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Vivaldi in the Dark

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Out-and-regretting-it comprehensive attendee Jayden Phillips turns his cast-iron plans for life upside-down by falling in love with private-school violinist Darren Peace, a sardonic boy with the craziest hair Jayden's ever seen.

But all is not what it seems, and Jayden's bullying problem becomes meaningless when he is confronted with what the music does to Darren. How do you stop a dangerous depression rooted in the same thing that makes someone what they are? Dark moods, blank apathy, and the undertow of self-loathing all simmer beneath Darren's dry and beautiful veneer, and Jayden feels powerless to stop them.

Then a mugging gone wrong takes the music forcibly away, and Jayden is finally given the chance to change Darren's life -- and, quite literally, his mind.

294 pages, Paperback

First published December 1, 2013

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About the author

Matthew J. Metzger

32 books329 followers
Matthew is an asexual, transgender author from the wet and windy British Isles.

Matt writes LGBT novels, both adult and young adult, and particularly enjoys digging into the weird and wonderful diversity of people all across the sexuality and gender spectrums. When not writing, Matt is usually asleep, or crunching numbers at his day job. Free time is not really a concept here.

He is also owned by an enormous black cat. Approach with caution.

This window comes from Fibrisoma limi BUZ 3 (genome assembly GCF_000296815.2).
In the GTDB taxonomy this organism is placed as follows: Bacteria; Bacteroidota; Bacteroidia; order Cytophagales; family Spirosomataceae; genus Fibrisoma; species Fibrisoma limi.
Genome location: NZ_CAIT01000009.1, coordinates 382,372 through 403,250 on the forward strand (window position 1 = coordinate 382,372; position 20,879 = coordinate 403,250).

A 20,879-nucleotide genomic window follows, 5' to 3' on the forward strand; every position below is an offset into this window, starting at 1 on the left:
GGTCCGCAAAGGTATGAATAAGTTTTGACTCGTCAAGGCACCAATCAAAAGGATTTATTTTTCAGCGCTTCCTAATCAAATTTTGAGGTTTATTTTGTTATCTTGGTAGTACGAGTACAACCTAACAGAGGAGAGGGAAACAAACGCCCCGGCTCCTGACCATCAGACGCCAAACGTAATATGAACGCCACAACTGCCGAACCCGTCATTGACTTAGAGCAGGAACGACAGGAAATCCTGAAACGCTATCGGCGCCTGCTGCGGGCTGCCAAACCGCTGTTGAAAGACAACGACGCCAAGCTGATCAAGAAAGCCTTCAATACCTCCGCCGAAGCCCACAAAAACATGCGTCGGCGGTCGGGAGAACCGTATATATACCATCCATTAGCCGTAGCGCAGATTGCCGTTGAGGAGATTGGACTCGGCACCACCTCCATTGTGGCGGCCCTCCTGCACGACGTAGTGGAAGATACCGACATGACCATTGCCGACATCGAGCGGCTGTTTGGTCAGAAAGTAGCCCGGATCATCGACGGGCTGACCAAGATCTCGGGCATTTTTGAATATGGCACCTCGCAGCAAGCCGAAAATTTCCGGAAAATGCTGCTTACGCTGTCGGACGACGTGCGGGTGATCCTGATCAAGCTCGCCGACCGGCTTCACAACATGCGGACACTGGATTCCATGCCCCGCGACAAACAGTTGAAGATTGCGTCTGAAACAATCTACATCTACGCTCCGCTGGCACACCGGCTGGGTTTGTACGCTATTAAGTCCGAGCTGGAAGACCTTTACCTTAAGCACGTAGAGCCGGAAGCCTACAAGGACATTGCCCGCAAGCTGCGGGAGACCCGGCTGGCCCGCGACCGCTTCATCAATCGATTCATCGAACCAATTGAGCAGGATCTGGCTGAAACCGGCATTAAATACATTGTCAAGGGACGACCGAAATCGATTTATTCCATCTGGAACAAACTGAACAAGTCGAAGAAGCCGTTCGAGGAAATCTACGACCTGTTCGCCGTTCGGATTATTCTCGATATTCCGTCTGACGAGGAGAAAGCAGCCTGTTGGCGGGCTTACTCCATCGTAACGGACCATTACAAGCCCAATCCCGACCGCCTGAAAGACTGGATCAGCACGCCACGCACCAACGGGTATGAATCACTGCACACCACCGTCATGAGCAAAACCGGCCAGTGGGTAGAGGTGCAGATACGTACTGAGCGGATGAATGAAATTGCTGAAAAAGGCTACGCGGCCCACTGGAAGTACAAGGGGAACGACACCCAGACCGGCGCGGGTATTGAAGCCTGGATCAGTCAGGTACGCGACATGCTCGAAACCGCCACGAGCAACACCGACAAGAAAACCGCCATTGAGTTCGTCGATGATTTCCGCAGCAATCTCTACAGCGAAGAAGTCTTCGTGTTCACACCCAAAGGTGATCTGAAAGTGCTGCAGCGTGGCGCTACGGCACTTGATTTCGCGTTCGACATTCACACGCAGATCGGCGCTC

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Profile Image for Baba  .
859 reviews3,873 followers
February 13, 2014
4 sensitive stars.****Review completed February 13, 2014

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Matthew J. Metzger had me at…

The baton came down, the bows came up, and the storm ended. The silence was as ringing as the strings, and rolled in like an angry tide to reclaim the stage, flooding over the orchestra until the very last memory of the tempest in Vivaldi's Summer had been washed away.

As I see it, this excellent intro sums up the entire book. Vivaldi in the Dark deals with some heavy subject matter. Undertones are interrupted by mournful clouds of numbness and sorrow until they're washed away by rays of hope.

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"My friends are girls," Jayden said. "The other guys, they don't…you know, it's weird. Being friends with a gay guy. You know, they might…I don't know, it's like they think I'm catching."
Darren snorted. It echoed oddly in the bathroom. "I'm friends with a black guy; doesn't mean I tan better in the summer."

GPS (Gay Perception System)

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Alone in the darkness, he played Vivaldi.

Vivaldi in the Dark is the story about Jayden and Darren. On the one hand, we have the sixteen-year-old effeminate Jayden who's been bullied for ages. Jayden, however, has a plan and he's determined to succeed. He wants to apply for the scholarship to the sixth form at St. John's, a private school. Once there, he'd do his A-levels in order to apply to the University of Cambridge. At Cambridge, nobody would care that he was gay. The bullying would stop (I kinda doubt it because bullying happens everywhere) and he could do whatever he wanted to do. He could act and write; he could join the drama societies and he could find like-minded people and befriend them. He could find a boyfriend already.